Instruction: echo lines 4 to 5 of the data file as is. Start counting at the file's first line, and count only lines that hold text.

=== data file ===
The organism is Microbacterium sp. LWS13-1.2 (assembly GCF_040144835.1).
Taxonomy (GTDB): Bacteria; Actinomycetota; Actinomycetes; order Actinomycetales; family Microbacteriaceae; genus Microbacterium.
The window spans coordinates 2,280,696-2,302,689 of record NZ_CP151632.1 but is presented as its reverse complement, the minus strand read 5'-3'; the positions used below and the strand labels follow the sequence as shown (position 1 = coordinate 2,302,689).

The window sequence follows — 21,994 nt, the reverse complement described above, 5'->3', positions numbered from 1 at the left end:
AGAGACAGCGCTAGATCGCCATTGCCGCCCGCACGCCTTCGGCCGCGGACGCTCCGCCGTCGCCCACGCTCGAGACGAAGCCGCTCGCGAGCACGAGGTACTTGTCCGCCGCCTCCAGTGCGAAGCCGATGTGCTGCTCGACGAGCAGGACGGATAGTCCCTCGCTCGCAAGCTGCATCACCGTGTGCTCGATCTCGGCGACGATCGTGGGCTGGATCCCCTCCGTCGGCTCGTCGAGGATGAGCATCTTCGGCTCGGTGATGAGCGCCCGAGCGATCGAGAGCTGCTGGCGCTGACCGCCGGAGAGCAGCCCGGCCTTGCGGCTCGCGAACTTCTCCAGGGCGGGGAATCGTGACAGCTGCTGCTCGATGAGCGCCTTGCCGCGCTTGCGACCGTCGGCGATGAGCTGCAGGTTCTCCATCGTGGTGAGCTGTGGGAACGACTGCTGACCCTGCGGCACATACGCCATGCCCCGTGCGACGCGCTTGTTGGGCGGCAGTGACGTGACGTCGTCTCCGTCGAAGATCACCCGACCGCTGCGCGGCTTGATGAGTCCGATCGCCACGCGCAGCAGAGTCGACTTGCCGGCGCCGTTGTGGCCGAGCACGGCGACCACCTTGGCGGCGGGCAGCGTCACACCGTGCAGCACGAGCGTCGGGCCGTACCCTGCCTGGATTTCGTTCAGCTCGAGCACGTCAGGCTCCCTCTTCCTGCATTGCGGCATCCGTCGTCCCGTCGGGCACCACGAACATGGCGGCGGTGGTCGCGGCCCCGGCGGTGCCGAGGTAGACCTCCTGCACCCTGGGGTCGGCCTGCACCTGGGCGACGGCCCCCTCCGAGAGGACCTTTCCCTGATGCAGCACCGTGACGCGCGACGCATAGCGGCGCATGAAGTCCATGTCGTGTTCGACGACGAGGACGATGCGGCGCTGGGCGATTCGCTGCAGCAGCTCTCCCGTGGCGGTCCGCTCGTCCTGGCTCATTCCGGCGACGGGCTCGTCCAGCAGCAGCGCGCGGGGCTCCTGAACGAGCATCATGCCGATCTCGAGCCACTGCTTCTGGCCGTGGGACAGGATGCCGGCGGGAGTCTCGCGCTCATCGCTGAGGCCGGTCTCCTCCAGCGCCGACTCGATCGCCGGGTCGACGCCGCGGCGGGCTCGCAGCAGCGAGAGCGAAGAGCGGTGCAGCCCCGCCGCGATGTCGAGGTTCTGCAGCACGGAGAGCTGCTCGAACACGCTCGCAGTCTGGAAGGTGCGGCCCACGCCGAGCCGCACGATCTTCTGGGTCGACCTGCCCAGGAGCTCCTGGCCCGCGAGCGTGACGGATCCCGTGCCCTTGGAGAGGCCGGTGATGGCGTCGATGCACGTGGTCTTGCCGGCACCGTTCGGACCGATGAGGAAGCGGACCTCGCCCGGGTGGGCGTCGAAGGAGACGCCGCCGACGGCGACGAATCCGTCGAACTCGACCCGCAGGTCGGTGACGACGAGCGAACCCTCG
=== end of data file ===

The window sequence follows — 21,994 nt, the reverse complement described above, 5'->3', positions numbered from 1 at the left end:
AGAGACAGCGCTAGATCGCCATTGCCGCCCGCACGCCTTCGGCCGCGGACGCTCCGCCGTCGCCCACGCTCGAGACGAAGCCGCTCGCGAGCACGAGGTACTTGTCCGCCGCCTCCAGTGCGAAGCCGATGTGCTGCTCGACGAGCAGGACGGATAGTCCCTCGCTCGCAAGCTGCATCACCGTGTGCTCGATCTCGGCGACGATCGTGGGCTGGATCCCCTCCGTCGGCTCGTCGAGGATGAGCATCTTCGGCTCGGTGATGAGCGCCCGAGCGATCGAGAGCTGCTGGCGCTGACCGCCGGAGAGCAGCCCGGCCTTGCGGCTCGCGAACTTCTCCAGGGCGGGGAATCGTGACAGCTGCTGCTCGATGAGCGCCTTGCCGCGCTTGCGACCGTCGGCGATGAGCTGCAGGTTCTCCATCGTGGTGAGCTGTGGGAACGACTGCTGACCCTGCGGCACATACGCCATGCCCCGTGCGACGCGCTTGTTGGGCGGCAGTGACGTGACGTCGTCTCCGTCGAAGATCACCCGACCGCTGCGCGGCTTGATGAGTCCGATCGCCACGCGCAGCAGAGTCGACTTGCCGGCGCCGTTGTGGCCGAGCACGGCGACCACCTTGGCGGCGGGCAGCGTCACACCGTGCAGCACGAGCGTCGGGCCGTACCCTGCCTGGATTTCGTTCAGCTCGAGCACGTCAGGCTCCCTCTTCCTGCATTGCGGCATCCGTCGTCCCGTCGGGCACCACGAACATGGCGGCGGTGGTCGCGGCCCCGGCGGTGCCGAGGTAGACCTCCTGCACCCTGGGGTCGGCCTGCACCTGGGCGACGGCCCCCTCCGAGAGGACCTTTCCCTGATGCAGCACCGTGACGCGCGACGCATAGCGGCGCATGAAGTCCATGTCGTGTTCGACGACGAGGACGATGCGGCGCTGGGCGATTCGCTGCAGCAGCTCTCCCGTGGCGGTCCGCTCGTCCTGGCTCATTCCGGCGACGGGCTCGTCCAGCAGCAGCGCGCGGGGCTCCTGAACGAGCATCATGCCGATCTCGAGCCACTGCTTCTGGCCGTGGGACAGGATGCCGGCGGGAGTCTCGCGCTCATCGCTGAGGCCGGTCTCCTCCAGCGCCGACTCGATCGCCGGGTCGACGCCGCGGCGGGCTCGCAGCAGCGAGAGCGAAGAGCGGTGCAGCCCCGCCGCGATGTCGAGGTTCTGCAGCACGGAGAGCTGCTCGAACACGCTCGCAGTCTGGAAGGTGCGGCCCACGCCGAGCCGCACGATCTTCTGGGTCGACCTGCCCAGGAGCTCCTGGCCCGCGAGCGTGACGGATCCCGTGCCCTTGGAGAGGCCGGTGATGGCGTCGATGCACGTGGTCTTGCCGGCACCGTTCGGACCGATGAGGAAGCGGACCTCGCCCGGGTGGGCGTCGAAGGAGACGCCGCCGACGGCGACGAATCCGTCGAACTCGACCCGCAGGTCGGTGACGACGAGCGAACCCTCG